Recording for the Munich, Germany-based Pirouet label in the mid- to late 2000s, Marc Copland was heard in a variety of acoustic-oriented post-bop settings (including quartets and piano trios). And on his 2008/2009 recording Alone, the Philadelphia native is exactly that -- alone. Copland plays unaccompanied solo piano throughout this 69-minute CD -- no bass, no drums, no guitar or horns, just Copland and his acoustic piano -- and the result is an album that is as absorbing as it is introspective. One of the things that makes Alone a creative success is the fact that Copland uses an intriguing variety of songs for his introspection. In addition to embracing three Copland originals ("Blackboard," "Into the Silence," and "Night Whispers"), the pianist interprets material ranging from Sammy Cahn's "I Should Care," Bronislaw Kaper's "Hi Li Hi Lo," Mal Waldron's "Soul Eyes," and Wayne Shorter's "Fall," to three Joni Mitchell songs: "Michael from Mountain," "Rainy Night House," and "I Don't Know Where I Stand." One certainly cannot accuse Alone of adhering to an all-warhorses-all-the-time policy; only a few of the tunes have been recorded often enough to be called standards. "Fall" isn't one of Wayne Shorter's better-known compositions, and many of the listeners who have heard countless jazz recordings of Kaper's "Invitation" may not even be familiar with "Hi Li Hi Lo." Further, Copland deserves a salute for recognizing the jazz possibilities in Mitchell's incredibly rich songbook; although her albums generally fall into the folk-rock/folk-pop category, she has long had jazz influences (Mitchell, clearly, is the best singer/songwriter to recommend if one's ultimate goal is to get Joan Baez or Sarah McLachlan fans to start listening to Chris Connor, Anita O'Day, Helen Merrill, and June Christy). Copland takes his share of chances on the excellent Alone, and they pay off handsomely.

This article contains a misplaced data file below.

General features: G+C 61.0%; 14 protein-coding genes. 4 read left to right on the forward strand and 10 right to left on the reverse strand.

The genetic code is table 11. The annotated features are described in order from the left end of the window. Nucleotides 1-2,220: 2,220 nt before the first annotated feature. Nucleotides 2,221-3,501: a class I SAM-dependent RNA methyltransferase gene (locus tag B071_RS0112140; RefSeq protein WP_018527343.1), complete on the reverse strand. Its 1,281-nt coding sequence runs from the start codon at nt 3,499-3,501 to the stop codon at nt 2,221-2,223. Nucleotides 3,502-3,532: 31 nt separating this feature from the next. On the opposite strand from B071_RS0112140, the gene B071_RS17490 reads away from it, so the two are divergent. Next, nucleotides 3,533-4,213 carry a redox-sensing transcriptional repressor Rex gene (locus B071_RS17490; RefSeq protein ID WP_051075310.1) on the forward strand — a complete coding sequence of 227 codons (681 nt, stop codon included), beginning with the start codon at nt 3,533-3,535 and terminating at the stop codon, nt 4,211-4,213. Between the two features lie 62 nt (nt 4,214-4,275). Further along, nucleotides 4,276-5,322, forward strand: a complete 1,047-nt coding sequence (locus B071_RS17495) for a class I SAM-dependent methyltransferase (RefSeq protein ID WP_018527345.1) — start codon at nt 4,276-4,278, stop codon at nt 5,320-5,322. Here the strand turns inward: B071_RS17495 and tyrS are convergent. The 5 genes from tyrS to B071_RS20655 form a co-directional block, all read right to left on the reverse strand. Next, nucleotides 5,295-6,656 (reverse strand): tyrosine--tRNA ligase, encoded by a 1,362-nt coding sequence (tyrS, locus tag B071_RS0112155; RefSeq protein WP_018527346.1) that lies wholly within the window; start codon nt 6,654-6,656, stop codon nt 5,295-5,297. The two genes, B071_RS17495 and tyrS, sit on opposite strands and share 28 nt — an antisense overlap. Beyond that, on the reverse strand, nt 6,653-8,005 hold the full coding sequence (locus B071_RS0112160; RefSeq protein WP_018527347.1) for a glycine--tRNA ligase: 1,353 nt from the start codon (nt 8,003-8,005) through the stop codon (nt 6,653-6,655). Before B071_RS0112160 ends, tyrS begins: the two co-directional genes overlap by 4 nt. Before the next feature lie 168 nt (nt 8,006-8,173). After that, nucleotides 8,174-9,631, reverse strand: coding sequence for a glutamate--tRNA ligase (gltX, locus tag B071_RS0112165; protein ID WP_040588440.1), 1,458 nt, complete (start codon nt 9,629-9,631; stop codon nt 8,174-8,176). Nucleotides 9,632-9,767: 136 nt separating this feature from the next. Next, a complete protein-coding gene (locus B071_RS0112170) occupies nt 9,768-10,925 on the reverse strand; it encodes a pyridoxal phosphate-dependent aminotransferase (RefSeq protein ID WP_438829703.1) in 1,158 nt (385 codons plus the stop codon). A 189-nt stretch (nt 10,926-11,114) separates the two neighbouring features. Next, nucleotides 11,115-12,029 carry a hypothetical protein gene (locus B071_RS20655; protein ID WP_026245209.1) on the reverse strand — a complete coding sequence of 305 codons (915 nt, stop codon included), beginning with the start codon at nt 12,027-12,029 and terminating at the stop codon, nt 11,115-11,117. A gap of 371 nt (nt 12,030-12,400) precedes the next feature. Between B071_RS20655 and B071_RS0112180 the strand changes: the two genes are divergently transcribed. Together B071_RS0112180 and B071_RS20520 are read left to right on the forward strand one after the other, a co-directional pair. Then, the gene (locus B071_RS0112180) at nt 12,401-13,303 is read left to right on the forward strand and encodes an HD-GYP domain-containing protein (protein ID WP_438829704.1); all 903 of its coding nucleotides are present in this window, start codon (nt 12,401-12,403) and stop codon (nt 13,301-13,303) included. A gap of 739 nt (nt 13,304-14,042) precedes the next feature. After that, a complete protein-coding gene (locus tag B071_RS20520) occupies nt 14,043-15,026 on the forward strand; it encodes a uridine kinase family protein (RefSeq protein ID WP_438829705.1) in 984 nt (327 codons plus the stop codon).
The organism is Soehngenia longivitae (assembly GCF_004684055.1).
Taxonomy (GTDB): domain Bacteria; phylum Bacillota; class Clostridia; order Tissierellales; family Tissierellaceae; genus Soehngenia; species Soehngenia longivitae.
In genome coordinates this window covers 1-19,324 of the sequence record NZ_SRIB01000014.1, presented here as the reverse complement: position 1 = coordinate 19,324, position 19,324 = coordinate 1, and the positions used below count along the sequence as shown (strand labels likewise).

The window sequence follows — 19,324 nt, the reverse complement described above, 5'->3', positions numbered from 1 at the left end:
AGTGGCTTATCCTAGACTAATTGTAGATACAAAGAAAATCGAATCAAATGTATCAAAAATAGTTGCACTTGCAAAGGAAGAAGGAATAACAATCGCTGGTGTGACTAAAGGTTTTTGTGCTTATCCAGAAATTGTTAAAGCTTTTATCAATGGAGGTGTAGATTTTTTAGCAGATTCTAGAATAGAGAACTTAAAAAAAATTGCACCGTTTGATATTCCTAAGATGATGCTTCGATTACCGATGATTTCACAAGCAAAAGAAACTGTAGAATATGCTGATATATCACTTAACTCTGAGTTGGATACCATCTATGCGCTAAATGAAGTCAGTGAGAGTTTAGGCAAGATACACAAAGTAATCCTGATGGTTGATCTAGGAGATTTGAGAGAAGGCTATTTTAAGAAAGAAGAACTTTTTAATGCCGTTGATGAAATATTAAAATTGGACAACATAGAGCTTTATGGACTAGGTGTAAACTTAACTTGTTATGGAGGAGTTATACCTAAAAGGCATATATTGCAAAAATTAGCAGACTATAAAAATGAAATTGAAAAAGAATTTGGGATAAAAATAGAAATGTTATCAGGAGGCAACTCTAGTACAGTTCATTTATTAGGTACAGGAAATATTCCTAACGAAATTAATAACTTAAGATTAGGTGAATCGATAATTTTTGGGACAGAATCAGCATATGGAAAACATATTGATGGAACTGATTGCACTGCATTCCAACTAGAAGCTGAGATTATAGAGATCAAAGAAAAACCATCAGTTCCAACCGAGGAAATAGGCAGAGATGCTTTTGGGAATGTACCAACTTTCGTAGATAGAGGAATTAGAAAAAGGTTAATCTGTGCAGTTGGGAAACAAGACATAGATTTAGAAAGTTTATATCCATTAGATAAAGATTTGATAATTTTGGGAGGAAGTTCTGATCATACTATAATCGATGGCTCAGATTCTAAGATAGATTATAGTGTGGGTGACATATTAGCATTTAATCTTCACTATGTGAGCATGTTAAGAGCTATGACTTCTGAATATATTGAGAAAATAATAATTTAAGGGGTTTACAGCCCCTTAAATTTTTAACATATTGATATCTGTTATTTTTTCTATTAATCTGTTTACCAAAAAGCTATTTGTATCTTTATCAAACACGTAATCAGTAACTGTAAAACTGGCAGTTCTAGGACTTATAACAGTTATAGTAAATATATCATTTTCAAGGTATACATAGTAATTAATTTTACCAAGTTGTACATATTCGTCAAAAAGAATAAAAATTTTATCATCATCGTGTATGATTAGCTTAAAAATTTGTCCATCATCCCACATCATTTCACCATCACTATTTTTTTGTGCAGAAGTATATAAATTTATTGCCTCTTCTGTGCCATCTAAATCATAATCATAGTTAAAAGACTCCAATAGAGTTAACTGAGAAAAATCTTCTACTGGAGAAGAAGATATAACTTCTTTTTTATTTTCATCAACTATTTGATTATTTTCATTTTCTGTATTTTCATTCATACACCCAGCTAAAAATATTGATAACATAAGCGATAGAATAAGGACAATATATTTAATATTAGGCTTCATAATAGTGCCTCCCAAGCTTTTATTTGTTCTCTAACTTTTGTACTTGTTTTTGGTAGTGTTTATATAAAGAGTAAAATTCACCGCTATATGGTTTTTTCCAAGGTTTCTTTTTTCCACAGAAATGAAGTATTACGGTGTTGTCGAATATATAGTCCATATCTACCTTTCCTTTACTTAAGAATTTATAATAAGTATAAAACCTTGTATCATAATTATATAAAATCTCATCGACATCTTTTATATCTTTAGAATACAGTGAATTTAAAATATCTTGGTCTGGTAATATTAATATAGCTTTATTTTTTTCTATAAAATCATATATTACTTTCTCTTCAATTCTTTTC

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AllMusic Review by Alex Henderson